Origin: Zheleznodorozhny, Russia
Based in: New York City, U.S.
Education: Moscow State University
Occupation: CEO and founder 3D Predict
Marina Domracheva was a self-confessed nerd in school. She devoted all her time to studying and from the 7th grade she began to participate in school competitions. After winning awards at an Olympiad, she was selected to attend Kolmogorov boarding school for academically gifted children. She focused on studying chemistry and in a class of 30 she was one of only two girls. She then went on to study medicine at Moscow State University, graduating with honours. After graduation, she worked first as a doctor in a professorial vaccination centre and then later as a medical advisor to a pharmaceutical company.
In 2013, her career changed direction completely during a conversation she had with one of her old classmates who wanted to straighten his teeth with aligners. An alternative to braces, aligners are a transparent mouth guard made of a special orthodontic plastic that is more comfortable and inconspicuous than braces. The classmate told Domracheva his aligners were made by an American company called Align Technology which produced aligners in Mexico using 3D printing technology. The classmate asked her why they did not make such 3D aligners in Russia and Domracheva replied that the only 3D she had seen was at the cinema.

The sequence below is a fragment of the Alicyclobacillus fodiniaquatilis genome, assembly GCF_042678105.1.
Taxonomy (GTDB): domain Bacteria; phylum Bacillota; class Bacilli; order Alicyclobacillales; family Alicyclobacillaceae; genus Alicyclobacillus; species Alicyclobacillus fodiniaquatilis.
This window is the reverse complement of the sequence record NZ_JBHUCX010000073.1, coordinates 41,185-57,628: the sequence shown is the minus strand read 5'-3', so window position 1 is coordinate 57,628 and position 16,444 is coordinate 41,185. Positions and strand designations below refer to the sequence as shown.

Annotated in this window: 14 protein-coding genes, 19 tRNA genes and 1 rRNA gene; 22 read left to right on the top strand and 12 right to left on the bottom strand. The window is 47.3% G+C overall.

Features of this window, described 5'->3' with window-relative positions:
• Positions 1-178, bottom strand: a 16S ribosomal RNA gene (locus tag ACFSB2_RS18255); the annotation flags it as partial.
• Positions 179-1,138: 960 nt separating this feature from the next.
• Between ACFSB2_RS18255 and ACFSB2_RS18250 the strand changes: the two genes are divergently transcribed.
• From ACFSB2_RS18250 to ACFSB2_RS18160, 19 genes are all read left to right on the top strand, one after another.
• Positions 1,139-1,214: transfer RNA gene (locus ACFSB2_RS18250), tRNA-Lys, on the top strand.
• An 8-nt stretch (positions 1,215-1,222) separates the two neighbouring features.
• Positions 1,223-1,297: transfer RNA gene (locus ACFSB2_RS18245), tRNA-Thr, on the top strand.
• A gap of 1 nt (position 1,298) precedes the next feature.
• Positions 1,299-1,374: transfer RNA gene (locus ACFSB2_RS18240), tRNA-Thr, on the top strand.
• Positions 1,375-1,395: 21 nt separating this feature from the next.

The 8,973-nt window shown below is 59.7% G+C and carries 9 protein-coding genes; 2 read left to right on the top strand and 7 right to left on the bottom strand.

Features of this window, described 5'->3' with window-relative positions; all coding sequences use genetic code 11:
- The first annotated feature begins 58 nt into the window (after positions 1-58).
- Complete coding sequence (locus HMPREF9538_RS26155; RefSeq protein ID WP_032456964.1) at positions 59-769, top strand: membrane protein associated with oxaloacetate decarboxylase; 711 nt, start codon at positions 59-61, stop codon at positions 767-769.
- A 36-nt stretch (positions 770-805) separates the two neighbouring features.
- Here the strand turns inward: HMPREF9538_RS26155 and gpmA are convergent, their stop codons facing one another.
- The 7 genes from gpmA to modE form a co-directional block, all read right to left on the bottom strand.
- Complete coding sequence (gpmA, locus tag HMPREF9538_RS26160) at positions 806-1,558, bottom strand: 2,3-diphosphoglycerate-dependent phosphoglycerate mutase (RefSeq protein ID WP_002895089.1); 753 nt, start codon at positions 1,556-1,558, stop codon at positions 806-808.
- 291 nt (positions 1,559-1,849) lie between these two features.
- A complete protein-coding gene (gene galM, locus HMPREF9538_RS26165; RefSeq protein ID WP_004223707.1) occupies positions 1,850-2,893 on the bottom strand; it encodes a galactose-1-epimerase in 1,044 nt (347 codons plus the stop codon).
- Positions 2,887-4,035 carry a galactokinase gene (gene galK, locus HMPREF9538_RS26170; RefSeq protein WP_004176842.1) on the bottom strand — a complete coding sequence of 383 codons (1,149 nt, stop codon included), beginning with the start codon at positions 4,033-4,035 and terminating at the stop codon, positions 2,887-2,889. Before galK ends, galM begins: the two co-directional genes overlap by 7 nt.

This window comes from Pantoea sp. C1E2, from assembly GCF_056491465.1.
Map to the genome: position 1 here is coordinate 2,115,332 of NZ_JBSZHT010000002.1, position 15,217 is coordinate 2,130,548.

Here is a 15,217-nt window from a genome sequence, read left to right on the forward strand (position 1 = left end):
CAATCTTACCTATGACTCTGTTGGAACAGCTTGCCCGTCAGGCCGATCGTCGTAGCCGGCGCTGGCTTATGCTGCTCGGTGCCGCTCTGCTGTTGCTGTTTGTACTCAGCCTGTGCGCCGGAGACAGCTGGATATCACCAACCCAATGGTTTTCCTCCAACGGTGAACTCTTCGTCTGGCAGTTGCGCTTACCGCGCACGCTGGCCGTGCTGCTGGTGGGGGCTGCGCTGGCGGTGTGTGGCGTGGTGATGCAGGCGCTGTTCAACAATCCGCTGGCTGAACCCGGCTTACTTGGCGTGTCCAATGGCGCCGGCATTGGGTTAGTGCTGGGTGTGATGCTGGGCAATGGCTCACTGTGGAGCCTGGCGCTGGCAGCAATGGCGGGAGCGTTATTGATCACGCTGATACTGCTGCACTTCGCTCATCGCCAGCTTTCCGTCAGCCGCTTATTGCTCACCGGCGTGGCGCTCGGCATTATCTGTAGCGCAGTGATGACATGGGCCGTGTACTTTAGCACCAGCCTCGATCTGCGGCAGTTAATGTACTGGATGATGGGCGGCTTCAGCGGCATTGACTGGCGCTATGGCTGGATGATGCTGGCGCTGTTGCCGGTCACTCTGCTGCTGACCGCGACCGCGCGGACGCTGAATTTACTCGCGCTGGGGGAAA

The conversation intrigued her and led her to create her own start-up to produce aligners. Domracheva was inspired by the idea to make the correction of teeth comfortable. She firmly believes that beauty should not require sacrifice. The aligners are invisible, don’t induce pain and don’t require the complex cleaning that is needed for braces.
Domracheva began researching 3D scanners and printers and reached out to the top 30 orthodontists in Moscow who told her they were mainly used for aesthetics and could move only one tooth. It took Domracheva nine months to research the market, study the science, and write a market plan.